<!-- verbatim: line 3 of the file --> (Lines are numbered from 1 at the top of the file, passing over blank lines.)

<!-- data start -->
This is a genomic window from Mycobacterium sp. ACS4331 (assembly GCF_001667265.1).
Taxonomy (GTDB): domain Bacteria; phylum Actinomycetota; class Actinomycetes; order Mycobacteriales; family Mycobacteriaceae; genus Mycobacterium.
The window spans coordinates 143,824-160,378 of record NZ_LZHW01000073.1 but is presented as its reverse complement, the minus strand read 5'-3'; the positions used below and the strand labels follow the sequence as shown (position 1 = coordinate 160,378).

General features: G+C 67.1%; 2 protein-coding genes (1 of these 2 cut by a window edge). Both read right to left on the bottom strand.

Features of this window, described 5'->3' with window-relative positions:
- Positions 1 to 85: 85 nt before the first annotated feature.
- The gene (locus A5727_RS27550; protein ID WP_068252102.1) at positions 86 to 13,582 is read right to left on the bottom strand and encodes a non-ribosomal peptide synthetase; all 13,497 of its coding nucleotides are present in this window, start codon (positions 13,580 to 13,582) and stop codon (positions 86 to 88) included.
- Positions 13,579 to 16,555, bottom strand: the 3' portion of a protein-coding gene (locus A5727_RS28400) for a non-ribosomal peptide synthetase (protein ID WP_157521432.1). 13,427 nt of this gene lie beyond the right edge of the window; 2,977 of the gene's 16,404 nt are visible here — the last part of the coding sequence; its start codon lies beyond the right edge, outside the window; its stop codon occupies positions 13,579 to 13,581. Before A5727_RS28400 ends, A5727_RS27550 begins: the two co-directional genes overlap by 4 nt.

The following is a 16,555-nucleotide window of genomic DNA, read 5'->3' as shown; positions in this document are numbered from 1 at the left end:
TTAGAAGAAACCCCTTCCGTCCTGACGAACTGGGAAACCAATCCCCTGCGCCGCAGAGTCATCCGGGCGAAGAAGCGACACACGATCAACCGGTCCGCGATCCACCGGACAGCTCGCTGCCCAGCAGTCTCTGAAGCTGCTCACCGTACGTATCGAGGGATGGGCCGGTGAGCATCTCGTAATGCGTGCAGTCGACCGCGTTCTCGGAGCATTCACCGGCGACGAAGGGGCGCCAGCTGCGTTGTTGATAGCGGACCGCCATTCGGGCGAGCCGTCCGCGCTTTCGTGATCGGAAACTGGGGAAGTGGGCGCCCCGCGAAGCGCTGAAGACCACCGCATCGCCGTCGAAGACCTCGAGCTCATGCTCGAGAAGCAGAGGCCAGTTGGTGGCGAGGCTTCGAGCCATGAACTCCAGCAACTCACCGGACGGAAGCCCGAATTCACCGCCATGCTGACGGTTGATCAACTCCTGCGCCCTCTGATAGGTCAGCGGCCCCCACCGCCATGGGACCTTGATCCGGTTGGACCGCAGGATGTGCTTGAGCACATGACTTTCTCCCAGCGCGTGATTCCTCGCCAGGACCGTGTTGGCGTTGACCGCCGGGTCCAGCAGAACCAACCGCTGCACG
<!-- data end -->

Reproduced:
The window spans coordinates 143,824-160,378 of record NZ_LZHW01000073.1 but is presented as its reverse complement, the minus strand read 5'-3'; the positions used below and the strand labels follow the sequence as shown (position 1 = coordinate 160,378).